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    Fr. Joseph Jenkins

  • The blog header depicts an important and yet mis-understood New Testament scene, Jesus flogging the money-changers out of the temple. I selected it because the faith that gives us consolation can also make us very uncomfortable. Both Divine Mercy and Divine Justice meet in Jesus. Priests are ministers of reconciliation, but never at the cost of truth. In or out of season, we must be courageous in preaching and living out the Gospel of Life. The title of my blog is a play on words, not Flogger Priest but Blogger Priest.

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Commanded to Keep Traditions

2 Thessalonians 2:15: So then, brethren, stand firm and hold fast to the traditions which you were taught by us, either by word of mouth or by letter.

2 Timothy 2:2: . . . and what you have heard from me before many witnesses entrust to faithful men who will be able to teach others also.

If these statements did not appear in the Bible, I would suspect that “bible alone” believers would immediately pounce upon them as distortions of the truth by Catholics. Most ministers actually avoid such passages, perhaps with the hope that if ignored, they might go away? The Catholic Church is the most literal bible Church of all in that she makes the entirety of Scripture her own. We keep alive the faith and traditions which come down to us from the Apostolic Church.

A number of years passed before the final composition of the New Testament. Some say the Book of Revelation may have been finished as late as 100 AD. And yet, there is a letter from Clement, the bishop of Rome, in other words, a Catholic Pope, written to the Corinthians in 93 AD. The Catholic Church was teaching and preaching even before the Bible was completed. This is a historical fact! The first complete compilation of the New Testament was not officially completed until the Third Council of Carthage in 397 AD. This runs smack in the face of those who claim only private interpretation of the Scriptures. The Bible, from beginning to end, is the Catholic Church’s BOOK. It was only after the persecution of Christians and the peace given by Constantine in 313 AD that the Church could share the inspired documents preserved by various congregations. The bishops would then have to authenticate the writings, deeming which ones were doctrinally sound and also inspired. If this decision were deemed infallible and such is implicit by our acceptance of the New Testament books, then this Church is still infallible. If not, then the New Testament can be disregarded as inconclusive. Non-Catholics are unable to go back to review the work of Catholic scholars and bishops since the source documents have long returned to dust. Catholic monks throughout the centuries copied the original papyruses. Protestants must, on this account, TRUST that the Catholic Church worked under divine inspiration. Given that this is the past case— then why not now? This also casts dispersion on any theory of private bible-alone interpretation.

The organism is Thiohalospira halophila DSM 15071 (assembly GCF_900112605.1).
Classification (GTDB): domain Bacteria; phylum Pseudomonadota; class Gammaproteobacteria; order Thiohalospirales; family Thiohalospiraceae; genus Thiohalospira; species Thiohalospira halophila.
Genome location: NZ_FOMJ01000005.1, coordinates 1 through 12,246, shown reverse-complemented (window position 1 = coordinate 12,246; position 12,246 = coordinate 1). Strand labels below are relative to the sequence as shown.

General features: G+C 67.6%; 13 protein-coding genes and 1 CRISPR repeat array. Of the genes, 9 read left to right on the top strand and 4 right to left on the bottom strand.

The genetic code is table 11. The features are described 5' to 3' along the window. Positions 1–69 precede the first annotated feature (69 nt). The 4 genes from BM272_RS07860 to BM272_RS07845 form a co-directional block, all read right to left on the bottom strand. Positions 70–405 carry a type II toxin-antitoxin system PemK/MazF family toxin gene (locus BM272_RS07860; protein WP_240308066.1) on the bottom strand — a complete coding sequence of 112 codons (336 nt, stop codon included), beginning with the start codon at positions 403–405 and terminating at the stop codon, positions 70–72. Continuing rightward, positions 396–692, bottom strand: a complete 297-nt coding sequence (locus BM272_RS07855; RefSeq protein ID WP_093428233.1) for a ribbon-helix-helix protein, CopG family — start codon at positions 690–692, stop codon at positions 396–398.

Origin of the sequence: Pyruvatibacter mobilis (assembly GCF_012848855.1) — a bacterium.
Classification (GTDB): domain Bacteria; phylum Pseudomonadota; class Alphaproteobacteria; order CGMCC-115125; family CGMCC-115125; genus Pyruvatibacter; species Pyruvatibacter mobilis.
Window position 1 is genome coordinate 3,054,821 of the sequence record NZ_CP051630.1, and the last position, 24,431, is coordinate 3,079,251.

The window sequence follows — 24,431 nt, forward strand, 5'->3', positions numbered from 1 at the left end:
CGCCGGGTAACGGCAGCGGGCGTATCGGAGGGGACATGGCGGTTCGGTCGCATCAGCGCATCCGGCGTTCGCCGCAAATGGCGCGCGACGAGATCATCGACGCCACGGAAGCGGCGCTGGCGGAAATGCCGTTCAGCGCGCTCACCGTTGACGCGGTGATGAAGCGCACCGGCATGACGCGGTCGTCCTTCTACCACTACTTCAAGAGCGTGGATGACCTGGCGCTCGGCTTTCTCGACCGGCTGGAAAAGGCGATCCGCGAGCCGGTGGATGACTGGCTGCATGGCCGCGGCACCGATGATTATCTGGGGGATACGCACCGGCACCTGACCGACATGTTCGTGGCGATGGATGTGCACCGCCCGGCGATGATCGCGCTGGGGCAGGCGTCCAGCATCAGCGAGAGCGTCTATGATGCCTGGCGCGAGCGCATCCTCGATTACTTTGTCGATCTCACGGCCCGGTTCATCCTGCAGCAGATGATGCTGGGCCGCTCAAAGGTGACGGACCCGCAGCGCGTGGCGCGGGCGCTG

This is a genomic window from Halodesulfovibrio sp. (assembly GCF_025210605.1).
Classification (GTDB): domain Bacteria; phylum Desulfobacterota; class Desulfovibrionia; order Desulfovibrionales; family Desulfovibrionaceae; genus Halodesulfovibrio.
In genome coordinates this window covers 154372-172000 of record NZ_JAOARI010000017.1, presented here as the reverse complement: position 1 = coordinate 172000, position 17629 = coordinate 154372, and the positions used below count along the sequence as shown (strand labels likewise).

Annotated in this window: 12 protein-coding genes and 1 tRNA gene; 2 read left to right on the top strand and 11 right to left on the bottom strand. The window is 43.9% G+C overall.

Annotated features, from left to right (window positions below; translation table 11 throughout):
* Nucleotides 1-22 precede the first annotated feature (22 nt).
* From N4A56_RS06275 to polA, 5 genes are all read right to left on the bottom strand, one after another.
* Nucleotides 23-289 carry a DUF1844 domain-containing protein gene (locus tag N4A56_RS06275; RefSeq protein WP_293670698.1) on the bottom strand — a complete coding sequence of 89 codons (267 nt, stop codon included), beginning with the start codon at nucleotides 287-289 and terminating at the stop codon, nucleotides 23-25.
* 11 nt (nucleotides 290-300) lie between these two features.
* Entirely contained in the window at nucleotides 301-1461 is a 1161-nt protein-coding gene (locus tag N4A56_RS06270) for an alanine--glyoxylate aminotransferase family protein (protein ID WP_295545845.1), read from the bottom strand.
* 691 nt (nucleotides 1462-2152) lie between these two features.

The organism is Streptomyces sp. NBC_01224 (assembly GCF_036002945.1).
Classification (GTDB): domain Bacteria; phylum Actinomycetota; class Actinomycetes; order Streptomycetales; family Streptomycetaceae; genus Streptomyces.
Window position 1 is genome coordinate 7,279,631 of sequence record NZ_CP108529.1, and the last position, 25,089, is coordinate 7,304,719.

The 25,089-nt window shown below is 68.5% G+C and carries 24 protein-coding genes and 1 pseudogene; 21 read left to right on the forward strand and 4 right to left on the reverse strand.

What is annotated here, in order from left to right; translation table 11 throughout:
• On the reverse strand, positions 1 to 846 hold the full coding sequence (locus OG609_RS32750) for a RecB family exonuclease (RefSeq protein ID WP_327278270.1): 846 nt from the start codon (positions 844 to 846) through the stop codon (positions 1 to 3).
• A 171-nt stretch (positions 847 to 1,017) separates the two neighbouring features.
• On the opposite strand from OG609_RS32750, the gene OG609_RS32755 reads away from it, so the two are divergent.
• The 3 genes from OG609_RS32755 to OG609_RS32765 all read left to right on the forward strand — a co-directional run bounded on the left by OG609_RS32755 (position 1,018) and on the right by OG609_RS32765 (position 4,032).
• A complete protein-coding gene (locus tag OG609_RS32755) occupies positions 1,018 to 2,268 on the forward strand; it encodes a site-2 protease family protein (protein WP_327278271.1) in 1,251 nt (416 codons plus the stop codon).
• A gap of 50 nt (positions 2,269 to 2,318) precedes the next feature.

Before the invention of the printing press (1440 AD), bibles were scarce and the cost was prohibitive. Most people were not literate. The Church made recourse to ritual and art to get across the Scriptural message. Any bible alone notion would have excluded the majority from any real comprehension of the truths of Christ and our stories of faith. This would have been ludicrous! To insure that the Bible was not lost, they were often secured in churches so that the unscrupulous would not steal or destroy them. Faith-filled religious spent their whole lives copying the Scriptures by hand. Such care and self-sacrificing devotion is a sure rebuttal against those bigots who insist that Catholics tried to destroy the Bible.

For more such reading, contact me about getting my book, DEFENDING THE CATHOLIC FAITH.

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